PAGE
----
Last Laugh in Adhyatma Teachings

In a certain dictatorship inhabitants were warned by official propaganda to beware of foreigners. If they had to talk to foreigners they were told to ask them what was their business in the country, and to report the replies to the police.

A foreigner who had lived in the country before and knew the language was making another visit. He thought he would exercise his sense of humour and to a question from a restaurant owner as to his business he replied: “Well, don’t tell anyone but I am a spy.” He was gratified to see the shock on the others face. The restaurateur excused himself hurriedly and the foreigner went on happily eating his meal. Quite soon however the doorway was filled with the bulky form of the local police sergeant who sat down at the table and began: “You have said you are a spy and I am going to arrest you.”

“But if I was a spy I would not say I was a spy, would I? So I cannot be a spy.”

“But you have said you are a spy, so you must be one.”

“But that was a joke.”

“Spies don’t make jokes, so it must be true.”

“I have made a joke so I cannot be a spy, because spies don’t make jokes.”

The sergeant scratched his head and then made a telephone call which led to another and then another. The traveller was called over to the telephone and a cultivated voice established that his native language was English. The voice then said in English, “My good sir, you are free to go but let me give you a word of advice. There is no column in police records for humour. Do not make a joke of us. You would not want us to make a joke of you, would you?”

A spiritual teacher who heard this story or something like it remarked that some people think that they can have a good time making a fool of the world, but the world always has the last laugh.

When radio was new, the microphone technique had not developed, and a singer would simply sing as if in a concert hall with the microphone at a good distance. In the early 1930s a baritone was going to sing some popular songs on the BBC but that afternoon he developed a bad throat. There was no time to get a substitute so he thought he would stand closer to the microphone to make up for his hoarse voice. But his throat got worse and worse so he ended up standing just in front of the microphone and breathing his songs into it. The studio manager was horrified but next day many letters came to ask about this wonderful “whispering baritone”. He went on singing in this style and did enjoy a brief stardom but quite soon the novelty passed and he dropped into insignificance; he could not get contracts now for the standard performances.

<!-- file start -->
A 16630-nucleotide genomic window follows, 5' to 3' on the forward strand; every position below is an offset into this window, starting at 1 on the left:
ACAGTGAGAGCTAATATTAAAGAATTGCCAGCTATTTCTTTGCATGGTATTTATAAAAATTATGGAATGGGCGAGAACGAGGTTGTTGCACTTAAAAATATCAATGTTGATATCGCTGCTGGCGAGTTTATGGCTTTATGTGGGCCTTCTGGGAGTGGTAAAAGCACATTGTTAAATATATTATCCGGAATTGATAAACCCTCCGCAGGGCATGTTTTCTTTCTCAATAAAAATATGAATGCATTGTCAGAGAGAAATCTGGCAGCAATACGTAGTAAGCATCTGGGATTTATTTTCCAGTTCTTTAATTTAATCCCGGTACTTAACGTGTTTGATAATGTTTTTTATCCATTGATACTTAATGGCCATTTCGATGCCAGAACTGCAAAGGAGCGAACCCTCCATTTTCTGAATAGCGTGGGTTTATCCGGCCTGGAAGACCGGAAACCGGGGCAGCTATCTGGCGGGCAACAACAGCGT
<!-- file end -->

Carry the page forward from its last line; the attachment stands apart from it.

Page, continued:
Again, in America, the band leader Cab Calloway, who was also the singer, once could not remember the words of a pop song. Unable to think what to do he made growls, shrieks and bellowings and other jungle noises. This too was a great success, and he made it his style. But again the novelty passed.

In quantum physics, the great Erwin Schrodinger invented a joke thought experiment concerning his cat. He wanted to expose the absurdity of what was becoming the standard view which predicted that the cat would be both alive and dead at the same time. However, it has now turned out that if the experiment is performed that will be the situation. Physics has the last laugh after all.

As a final example, Abbot Obora cited the case of an old woman in Japan who told him she was tired of life, and wanted the Buddha to take her immediately into his paradise. She used to pray for this everyday at the temple. One day he hid behind the Buddha image and when she finished her little prayer, he boomed: “I going to take you now!”. She turned and ran out of the temple crying: “Can’t the Buddha take a joke!” Obora says many believers make jokes like this, without realising that they are jokes; but when the time comes they do not have the support to stand on and enjoy the last laugh.


© 2000 Trevor Leggett